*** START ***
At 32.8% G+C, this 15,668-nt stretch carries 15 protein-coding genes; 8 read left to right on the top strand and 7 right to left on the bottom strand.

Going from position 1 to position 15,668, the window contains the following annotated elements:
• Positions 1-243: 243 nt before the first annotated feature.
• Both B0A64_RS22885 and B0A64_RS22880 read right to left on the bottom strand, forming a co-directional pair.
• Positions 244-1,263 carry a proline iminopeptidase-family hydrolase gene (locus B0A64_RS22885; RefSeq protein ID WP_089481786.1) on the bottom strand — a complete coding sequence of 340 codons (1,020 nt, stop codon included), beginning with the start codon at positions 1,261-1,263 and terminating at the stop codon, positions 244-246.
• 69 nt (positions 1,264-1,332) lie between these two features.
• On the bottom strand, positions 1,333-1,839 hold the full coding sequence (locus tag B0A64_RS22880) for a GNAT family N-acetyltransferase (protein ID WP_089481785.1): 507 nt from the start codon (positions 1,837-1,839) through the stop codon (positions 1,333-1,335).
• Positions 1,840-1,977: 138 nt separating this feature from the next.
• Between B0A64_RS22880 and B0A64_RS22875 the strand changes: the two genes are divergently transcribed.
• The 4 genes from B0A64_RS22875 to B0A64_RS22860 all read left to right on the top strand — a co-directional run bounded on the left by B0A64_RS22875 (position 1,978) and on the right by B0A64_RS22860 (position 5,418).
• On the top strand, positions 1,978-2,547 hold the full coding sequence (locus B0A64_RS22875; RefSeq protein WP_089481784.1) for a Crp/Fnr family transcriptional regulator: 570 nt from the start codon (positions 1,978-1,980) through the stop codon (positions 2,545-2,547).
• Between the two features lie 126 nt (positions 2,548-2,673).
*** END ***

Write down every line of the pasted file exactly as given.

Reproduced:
At 32.8% G+C, this 15,668-nt stretch carries 15 protein-coding genes; 8 read left to right on the top strand and 7 right to left on the bottom strand.

Going from position 1 to position 15,668, the window contains the following annotated elements:
• Positions 1-243: 243 nt before the first annotated feature.
• Both B0A64_RS22885 and B0A64_RS22880 read right to left on the bottom strand, forming a co-directional pair.
• Positions 244-1,263 carry a proline iminopeptidase-family hydrolase gene (locus B0A64_RS22885; RefSeq protein ID WP_089481786.1) on the bottom strand — a complete coding sequence of 340 codons (1,020 nt, stop codon included), beginning with the start codon at positions 1,261-1,263 and terminating at the stop codon, positions 244-246.
• 69 nt (positions 1,264-1,332) lie between these two features.
• On the bottom strand, positions 1,333-1,839 hold the full coding sequence (locus tag B0A64_RS22880) for a GNAT family N-acetyltransferase (protein ID WP_089481785.1): 507 nt from the start codon (positions 1,837-1,839) through the stop codon (positions 1,333-1,335).
• Positions 1,840-1,977: 138 nt separating this feature from the next.
• Between B0A64_RS22880 and B0A64_RS22875 the strand changes: the two genes are divergently transcribed.
• The 4 genes from B0A64_RS22875 to B0A64_RS22860 all read left to right on the top strand — a co-directional run bounded on the left by B0A64_RS22875 (position 1,978) and on the right by B0A64_RS22860 (position 5,418).
• On the top strand, positions 1,978-2,547 hold the full coding sequence (locus B0A64_RS22875; RefSeq protein WP_089481784.1) for a Crp/Fnr family transcriptional regulator: 570 nt from the start codon (positions 1,978-1,980) through the stop codon (positions 2,545-2,547).
• Between the two features lie 126 nt (positions 2,548-2,673).